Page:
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J Am Dent Assoc. 2008 Jan;139(1):23-30.

Bisphosphonate use and the risk of adverse jaw outcomes: a medical claims study of 714,217 people.

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  • 1Department of Orthodontics, Tufts University, Boston, USA.

Abstract

BACKGROUND:

While osteonecrosis of the jaw (ONJ) has been associated with the prolonged use of bisphosphonates (BPs), there is limited information about the risk of ONJ among users of oral BPs or about the magnitude of the risk among users of intravenous (IV) BPs.

METHODS:

The authors studied medical claims data from 714,217 people with osteoporosis or cancer to identify diagnostic codes or procedure codes for three outcomes: inflammatory conditions of the jaws, including osteonecrosis; major jaw surgery necessitated by necrotic or inflammatory indications; and jaw surgeries necessitated by a malignant process. The authors calculated stratified odds ratios and 95 percent confidence intervals.

RESULTS:

The results indicate that oral administration of BPs decreases the risk of adverse bone outcomes. In contrast, IV administration strongly and significantly increases the risk (P < .05) of adverse jaw outcomes or surgery. Across both osteoporosis and cancer, patients receiving IV BPs had a fourfold increased risk of having inflammatory jaw conditions and a greater than sixfold increased risk of having undergone major surgical resection in the jaw.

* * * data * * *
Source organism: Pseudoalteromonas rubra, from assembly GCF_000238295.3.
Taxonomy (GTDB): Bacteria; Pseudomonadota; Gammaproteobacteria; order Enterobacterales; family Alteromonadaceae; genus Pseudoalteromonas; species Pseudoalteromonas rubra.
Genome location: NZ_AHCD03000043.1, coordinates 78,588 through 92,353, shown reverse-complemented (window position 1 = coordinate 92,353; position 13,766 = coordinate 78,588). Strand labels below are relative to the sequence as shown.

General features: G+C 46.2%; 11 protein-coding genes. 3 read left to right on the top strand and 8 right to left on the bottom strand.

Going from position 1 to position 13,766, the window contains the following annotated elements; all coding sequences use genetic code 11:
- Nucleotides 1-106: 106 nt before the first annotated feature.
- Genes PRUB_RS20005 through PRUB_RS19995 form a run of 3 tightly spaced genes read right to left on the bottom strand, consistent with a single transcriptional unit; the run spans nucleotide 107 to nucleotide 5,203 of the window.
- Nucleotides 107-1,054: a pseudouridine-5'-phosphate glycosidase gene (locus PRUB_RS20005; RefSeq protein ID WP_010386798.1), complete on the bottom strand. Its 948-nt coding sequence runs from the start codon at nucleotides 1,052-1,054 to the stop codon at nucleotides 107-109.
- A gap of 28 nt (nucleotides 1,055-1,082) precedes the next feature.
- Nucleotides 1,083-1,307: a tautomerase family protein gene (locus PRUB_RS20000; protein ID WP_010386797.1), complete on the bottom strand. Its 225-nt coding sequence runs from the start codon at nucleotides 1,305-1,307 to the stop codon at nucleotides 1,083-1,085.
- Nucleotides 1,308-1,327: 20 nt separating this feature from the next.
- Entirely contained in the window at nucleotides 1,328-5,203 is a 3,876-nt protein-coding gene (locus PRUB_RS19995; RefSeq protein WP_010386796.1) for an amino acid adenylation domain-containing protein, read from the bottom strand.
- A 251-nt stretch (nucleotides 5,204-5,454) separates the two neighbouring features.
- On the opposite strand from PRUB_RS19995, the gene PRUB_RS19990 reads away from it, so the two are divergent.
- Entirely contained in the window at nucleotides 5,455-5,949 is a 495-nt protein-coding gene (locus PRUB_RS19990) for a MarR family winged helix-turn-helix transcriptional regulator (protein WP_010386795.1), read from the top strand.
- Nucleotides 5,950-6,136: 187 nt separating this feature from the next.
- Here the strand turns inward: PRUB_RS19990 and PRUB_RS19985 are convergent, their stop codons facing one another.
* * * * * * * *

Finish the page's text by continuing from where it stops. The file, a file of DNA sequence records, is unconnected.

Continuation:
CONCLUSIONS:

Mode of bisphosphonate use results in different risk profiles for adverse jaw outcomes. While the authors documented an increased risk of inflammatory conditions and surgical procedures of the jaw for users of IV BPs, they did not find these observed increases for users of oral BPs.

CLINICAL IMPLICATIONS:

Physicians and dentists must be aware of the higher frequency of adverse jaw effects in patients receiving IV BPs, especially osteonecrosis of the jaw. While the authors' results have internal consistency, more clinical studies are needed to replicate and clarify the observed associations over long follow-up periods.

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PMID:
18167381
[PubMed - indexed for MEDLINE]
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